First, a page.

The bill in this case is filed May 13, 1876, more than twenty years after the rendition of the decree which it seeks to annul. During that time Richardson, the claimant, and the man who is personally charged with the guilt of the fraud, has died; his heirs, who with himself were claimants in the suit, are not made parties, and the land has passed from his ownership to that of the present defendants by purchase and conveyance.

It is true that the defendants are charged in general terms with being purchasers with notice.

It is true that the United States is not bound by the Statute of Limitations, as an individual would be. And we have not recited any of the foregoing matters found in the bill as sufficient of itself to prevent relief in a case otherwise properly cognizable in equity. But we think these are good reasons why a bill which seeks under these circumstances to annul a decree thus surrounded by every presumption which should give it support, shall present on its face a clear and unquestionable ground on which the jurisdiction it invokes can rest.

Let us inquire if this has been done.

There is no question of the general doctrine that fraud vitiates the most solemn contracts, documents, and even judgments. There is also no question that many rights originally founded in fraud become—by lapse of time, by the difficulty of proving the fraud, and by the protection which the law throws around rights once established by formal judicial proceedings in tribunals established by law, according to the methods of the law—no longer open to inquiry in the usual and ordinary methods. Of this class are judgments and decrees of a court deciding between parties before the court and subject to its jurisdiction, in a trial which has presented the claims of the parties, and where they have received the consideration of the court.

There are no maxims of the law more firmly established, or of more value in the administration of justice, than the two which are designed to prevent repeated litigation between the same parties in regard to the same subject of controversy; namely, interest rei publicae, ut sit finis litium, and nemo debet bis vexari pro una et eadam causa.

If the court has been mistaken in the law, there is a remedy by writ of error. If the jury has been mistaken in the facts, the remedy is by motion for new trial. If there has been evidence discovered since the trial, a motion for a new trial will give appropriate relief. But all these are parts of the same proceeding, relief, is given in the same suit, and the party is not vexed by another suit for the same matter. So in a suit in chancery, on proper showing a rehearing is granted. If the injury complained of is an erroneous decision, an appeal to a higher court gives opportunity to correct the error. If new evidence is discovered after the decree has become final, a bill of review on that ground may be filed within the rules prescribed by law on that subject. Here, again, these proceedings are all part of the same suit, and the rule framed for the repose of society is not violated.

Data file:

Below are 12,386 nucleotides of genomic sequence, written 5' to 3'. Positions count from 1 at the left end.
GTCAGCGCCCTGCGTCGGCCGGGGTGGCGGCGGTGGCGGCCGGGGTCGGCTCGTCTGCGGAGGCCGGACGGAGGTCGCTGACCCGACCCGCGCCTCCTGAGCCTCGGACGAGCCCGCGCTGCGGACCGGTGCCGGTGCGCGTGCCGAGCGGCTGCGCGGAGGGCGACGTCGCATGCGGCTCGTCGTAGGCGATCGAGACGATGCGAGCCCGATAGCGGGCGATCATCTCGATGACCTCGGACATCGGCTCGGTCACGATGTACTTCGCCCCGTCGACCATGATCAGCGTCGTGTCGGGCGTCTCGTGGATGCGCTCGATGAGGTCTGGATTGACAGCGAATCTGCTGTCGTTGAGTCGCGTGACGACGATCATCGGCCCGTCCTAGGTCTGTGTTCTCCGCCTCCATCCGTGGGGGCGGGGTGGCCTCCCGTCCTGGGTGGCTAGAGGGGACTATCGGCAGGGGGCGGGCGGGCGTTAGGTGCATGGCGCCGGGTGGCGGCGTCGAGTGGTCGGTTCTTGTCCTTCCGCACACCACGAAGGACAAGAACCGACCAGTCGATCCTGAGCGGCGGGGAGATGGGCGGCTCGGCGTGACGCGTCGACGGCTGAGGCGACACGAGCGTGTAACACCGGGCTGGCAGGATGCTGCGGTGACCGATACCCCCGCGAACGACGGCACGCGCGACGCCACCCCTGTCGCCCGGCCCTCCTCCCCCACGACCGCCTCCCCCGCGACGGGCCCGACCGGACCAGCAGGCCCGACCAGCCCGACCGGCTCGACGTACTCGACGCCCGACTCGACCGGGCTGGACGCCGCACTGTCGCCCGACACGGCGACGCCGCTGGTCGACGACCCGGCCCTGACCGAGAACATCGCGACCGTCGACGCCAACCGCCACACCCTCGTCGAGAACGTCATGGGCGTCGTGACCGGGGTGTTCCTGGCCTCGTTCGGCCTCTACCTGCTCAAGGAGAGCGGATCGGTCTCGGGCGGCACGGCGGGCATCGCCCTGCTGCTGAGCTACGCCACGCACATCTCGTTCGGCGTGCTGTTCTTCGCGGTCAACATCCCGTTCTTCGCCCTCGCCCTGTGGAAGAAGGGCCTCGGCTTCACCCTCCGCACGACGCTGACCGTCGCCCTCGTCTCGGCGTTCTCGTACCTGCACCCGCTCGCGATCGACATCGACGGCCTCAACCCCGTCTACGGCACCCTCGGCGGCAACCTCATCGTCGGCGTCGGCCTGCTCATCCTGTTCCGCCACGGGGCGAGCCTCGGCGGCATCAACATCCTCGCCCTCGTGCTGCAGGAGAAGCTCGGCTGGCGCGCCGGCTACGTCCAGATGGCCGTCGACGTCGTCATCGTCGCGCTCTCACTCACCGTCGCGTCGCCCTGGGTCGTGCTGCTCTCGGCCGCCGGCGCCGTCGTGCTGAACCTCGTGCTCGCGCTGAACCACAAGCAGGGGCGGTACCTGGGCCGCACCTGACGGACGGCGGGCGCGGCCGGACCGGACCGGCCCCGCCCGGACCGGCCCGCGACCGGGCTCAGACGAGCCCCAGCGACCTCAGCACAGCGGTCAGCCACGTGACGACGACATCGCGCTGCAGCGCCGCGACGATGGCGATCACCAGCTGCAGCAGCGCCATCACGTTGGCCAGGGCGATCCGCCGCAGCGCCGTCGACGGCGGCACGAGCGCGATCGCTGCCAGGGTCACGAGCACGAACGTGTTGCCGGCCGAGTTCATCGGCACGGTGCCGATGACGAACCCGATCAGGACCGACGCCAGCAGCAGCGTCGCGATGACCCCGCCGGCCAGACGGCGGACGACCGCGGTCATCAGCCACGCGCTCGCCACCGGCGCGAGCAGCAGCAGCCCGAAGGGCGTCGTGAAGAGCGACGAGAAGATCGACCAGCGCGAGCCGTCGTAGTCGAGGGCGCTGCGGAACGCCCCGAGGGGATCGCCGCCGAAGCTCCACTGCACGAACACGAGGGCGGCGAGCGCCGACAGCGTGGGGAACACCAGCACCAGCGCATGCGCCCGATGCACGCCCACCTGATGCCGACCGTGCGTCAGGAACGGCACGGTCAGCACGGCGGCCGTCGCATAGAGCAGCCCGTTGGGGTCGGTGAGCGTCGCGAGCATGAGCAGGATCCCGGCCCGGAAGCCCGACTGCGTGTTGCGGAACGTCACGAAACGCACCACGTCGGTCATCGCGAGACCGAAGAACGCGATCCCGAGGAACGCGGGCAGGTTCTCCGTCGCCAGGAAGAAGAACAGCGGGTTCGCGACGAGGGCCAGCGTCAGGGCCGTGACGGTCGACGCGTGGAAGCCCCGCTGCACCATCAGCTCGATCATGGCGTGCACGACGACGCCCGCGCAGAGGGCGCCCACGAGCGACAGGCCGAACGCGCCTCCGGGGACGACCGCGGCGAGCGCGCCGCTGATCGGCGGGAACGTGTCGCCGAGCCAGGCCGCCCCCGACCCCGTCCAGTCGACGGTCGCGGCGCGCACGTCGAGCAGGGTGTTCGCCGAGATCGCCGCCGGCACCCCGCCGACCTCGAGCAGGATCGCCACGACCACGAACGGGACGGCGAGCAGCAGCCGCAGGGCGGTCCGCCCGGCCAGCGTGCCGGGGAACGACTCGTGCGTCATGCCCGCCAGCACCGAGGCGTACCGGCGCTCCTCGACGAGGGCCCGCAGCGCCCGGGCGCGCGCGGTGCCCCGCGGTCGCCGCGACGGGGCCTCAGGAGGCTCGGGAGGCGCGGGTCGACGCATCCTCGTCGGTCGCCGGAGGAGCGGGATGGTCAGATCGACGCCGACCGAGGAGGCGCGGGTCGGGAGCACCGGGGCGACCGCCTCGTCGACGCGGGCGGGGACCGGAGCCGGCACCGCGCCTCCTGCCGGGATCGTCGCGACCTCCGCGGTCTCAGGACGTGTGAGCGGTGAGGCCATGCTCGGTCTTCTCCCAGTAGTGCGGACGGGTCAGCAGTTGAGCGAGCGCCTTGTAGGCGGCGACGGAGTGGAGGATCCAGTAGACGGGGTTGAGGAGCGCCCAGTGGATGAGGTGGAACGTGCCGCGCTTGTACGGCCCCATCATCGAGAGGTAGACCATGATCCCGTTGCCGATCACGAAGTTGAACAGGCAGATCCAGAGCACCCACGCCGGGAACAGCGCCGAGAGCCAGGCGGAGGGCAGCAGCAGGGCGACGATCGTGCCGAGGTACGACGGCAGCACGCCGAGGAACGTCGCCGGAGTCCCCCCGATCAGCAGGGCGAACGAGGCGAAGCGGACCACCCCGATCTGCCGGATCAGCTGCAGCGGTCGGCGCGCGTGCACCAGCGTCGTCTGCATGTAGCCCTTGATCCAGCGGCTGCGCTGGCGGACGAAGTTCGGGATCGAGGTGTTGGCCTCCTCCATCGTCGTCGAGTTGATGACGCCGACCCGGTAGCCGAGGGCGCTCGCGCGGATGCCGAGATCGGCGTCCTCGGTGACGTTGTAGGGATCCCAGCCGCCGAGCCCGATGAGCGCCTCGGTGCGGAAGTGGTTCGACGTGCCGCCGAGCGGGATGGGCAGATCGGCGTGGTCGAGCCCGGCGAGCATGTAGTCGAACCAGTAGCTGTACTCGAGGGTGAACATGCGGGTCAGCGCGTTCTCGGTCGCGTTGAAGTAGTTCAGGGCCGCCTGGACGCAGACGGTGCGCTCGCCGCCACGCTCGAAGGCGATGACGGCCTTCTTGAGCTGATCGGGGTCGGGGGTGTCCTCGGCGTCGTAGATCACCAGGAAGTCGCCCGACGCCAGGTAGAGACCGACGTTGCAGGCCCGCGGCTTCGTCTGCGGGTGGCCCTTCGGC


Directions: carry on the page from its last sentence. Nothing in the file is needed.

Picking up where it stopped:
But there is an admitted exception to this general rule in cases where, by reason of something done by the successful party to a suit, there was in fact no adversary trial or decision of the issue in the case. Where the unsuccessful party has been prevented from exhibiting fully his case, by fraud or deception practised on him by his opponent, as by keeping him away from court, a false promise of a compromise; or where the defendant never had knowledge of the suit, being kept in ignorance by the acts of the plaintiff; or where an attorney fraudulently or without authority assumes to represent a party and...